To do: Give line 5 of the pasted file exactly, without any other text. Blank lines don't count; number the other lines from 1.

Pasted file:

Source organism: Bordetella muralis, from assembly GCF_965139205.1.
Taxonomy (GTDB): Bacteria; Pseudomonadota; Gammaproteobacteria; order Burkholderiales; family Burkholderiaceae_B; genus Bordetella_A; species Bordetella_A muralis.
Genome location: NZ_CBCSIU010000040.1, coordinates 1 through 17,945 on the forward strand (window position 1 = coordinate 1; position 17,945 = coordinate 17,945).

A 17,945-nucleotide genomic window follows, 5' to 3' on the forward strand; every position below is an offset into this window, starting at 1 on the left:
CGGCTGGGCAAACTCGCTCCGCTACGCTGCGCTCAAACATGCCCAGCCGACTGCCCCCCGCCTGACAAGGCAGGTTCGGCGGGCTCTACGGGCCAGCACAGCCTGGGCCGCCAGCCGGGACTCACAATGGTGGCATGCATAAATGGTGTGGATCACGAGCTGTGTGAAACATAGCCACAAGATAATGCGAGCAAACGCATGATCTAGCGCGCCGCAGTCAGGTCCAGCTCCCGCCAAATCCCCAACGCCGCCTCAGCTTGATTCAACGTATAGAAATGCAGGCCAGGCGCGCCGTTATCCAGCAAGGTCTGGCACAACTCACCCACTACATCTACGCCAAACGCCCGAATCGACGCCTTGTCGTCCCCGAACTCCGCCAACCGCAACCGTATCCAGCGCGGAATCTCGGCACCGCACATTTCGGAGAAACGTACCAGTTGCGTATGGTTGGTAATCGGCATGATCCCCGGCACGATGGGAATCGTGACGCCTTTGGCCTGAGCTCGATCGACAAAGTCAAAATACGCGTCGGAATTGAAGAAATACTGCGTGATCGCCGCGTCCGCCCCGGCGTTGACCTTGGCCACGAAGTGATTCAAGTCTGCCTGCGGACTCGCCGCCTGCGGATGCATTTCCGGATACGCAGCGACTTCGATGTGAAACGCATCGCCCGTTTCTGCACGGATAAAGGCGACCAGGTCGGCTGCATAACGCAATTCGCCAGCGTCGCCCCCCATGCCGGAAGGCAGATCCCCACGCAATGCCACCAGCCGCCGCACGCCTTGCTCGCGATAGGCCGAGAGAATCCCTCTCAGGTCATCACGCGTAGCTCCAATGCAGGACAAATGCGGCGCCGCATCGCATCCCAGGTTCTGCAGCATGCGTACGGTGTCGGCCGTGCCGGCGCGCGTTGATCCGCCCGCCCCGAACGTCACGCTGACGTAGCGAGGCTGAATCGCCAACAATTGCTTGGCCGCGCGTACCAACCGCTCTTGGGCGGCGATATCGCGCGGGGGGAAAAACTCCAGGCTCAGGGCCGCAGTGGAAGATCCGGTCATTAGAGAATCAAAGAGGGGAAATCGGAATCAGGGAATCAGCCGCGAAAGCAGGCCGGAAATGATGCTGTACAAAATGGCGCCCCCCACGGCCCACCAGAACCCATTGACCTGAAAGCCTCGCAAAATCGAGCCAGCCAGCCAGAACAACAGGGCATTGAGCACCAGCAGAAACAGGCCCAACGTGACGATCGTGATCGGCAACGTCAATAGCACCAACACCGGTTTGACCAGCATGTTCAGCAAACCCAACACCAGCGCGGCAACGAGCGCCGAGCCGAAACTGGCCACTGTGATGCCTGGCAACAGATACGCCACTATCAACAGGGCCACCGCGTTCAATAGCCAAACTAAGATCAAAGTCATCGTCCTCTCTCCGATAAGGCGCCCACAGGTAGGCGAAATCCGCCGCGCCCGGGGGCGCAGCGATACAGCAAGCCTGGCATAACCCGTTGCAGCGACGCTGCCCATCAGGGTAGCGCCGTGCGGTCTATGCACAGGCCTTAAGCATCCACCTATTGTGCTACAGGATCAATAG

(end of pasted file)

CGGCTGGGCAAACTCGCTCCGCTACGCTGCGCTCAAACATGCCCAGCCGACTGCCCCCCGCCTGACAAGGCAGGTTCGGCGGGCTCTACGGGCCAGCACAGCCTGGGCCGCCAGCCGGGACTCACAATGGTGGCATGCATAAATGGTGTGGATCACGAGCTGTGTGAAACATAGCCACAAGATAATGCGAGCAAACGCATGATCTAGCGCGCCGCAGTCAGGTCCAGCTCCCGCCAAATCCCCAACGCCGCCTCAGCTTGATTCAACGTATAGAAATGCAGGCCAGGCGCGCCGTTATCCAGCAAGGTCTGGCACAACTCACCCACTACATCTACGCCAAACGCCCGAATCGACGCCTTGTCGTCCCCGAACTCCGCCAACCGCAACCGTATCCAGCGCGGAATCTCGGCACCGCACATTTCGGAGAAACGTACCAGTTGCGTATGGTTGGTAATCGGCATGATCCCCGGCACGATGGGAATCGTGACGCCTTTGGCCTGAGCTCGATCGACAAAGTCAAAATACGCGTCGGAATTGAAGAAATACTGCGTGATCGCCGCGTCCGCCCCGGCGTTGACCTTGGCCACGAAGTGATTCAAGTCTGCCTGCGGACTCGCCGCCTGCGGATGCATTTCCGGATACGCAGCGACTTCGATGTGAAACGCATCGCCCGTTTCTGCACGGATAAAGGCGACCAGGTCGGCTGCATAACGCAATTCGCCAGCGTCGCCCCCCATGCCGGAAGGCAGATCCCCACGCAATGCCACCAGCCGCCGCACGCCTTGCTCGCGATAGGCCGAGAGAATCCCTCTCAGGTCATCACGCGTAGCTCCAATGCAGGACAAATGCGGCGCCGCATCGCATCCCAGGTTCTGCAGCATGCGTACGGTGTCGGCCGTGCCGGCGCGCGTTGATCCGCCCGCCCCGAACGTCACGCTGACGTAGCGAGGCTGAATCGCCAACAATTGCTTGGCCGCGCGTACCAACCGCTCTTGGGCGGCGATATCGCGCGGGGGGAAAAACTCCAGGCTCAGGGCCGCAGTGGAAGATCCGGTCATTAGAGAATCAAAGAGGGGAAATCGGAATCAGGGAATCAGCCGCGAAAGCAGGCCGGAAATGATGCTGTACAAAATGGCGCCCCCCACGGCCCACCAGAACCCATTGACCTGAAAGCCTCGCAAAATCGAGCCAGCCAGCCAGAACAACAGGGCATTGAGCACCAGCAGAAACAGGCCCAACGTGACGATCGTGATCGGCAACGTCAATAGCACCAACACCGGTTTGACCAGCATGTTCAGCAAACCCAACACCAGCGCGGCAACGAGCGCCGAGCCGAAACTGGCCACTGTGATGCCTGGCAACAGATACGCCACTATCAACAGGGCCACCGCGTTCAATAGCCAAACTAAGATCAAAGTCATCGTCCTCTCTCCGATAAGGCGCCCACAGGTAGGCGAAATCCGCCGCGCCCGGGGGCGCAGCGATACAGCAAGCCTGGCATAACCCGTTGCAGCGACGCTGCCCATCAGGGTAGCGCCGTGCGGTCTATGCACAGGCCTTAAGCATCCACCTATTGTGCTACAGGATCAATAG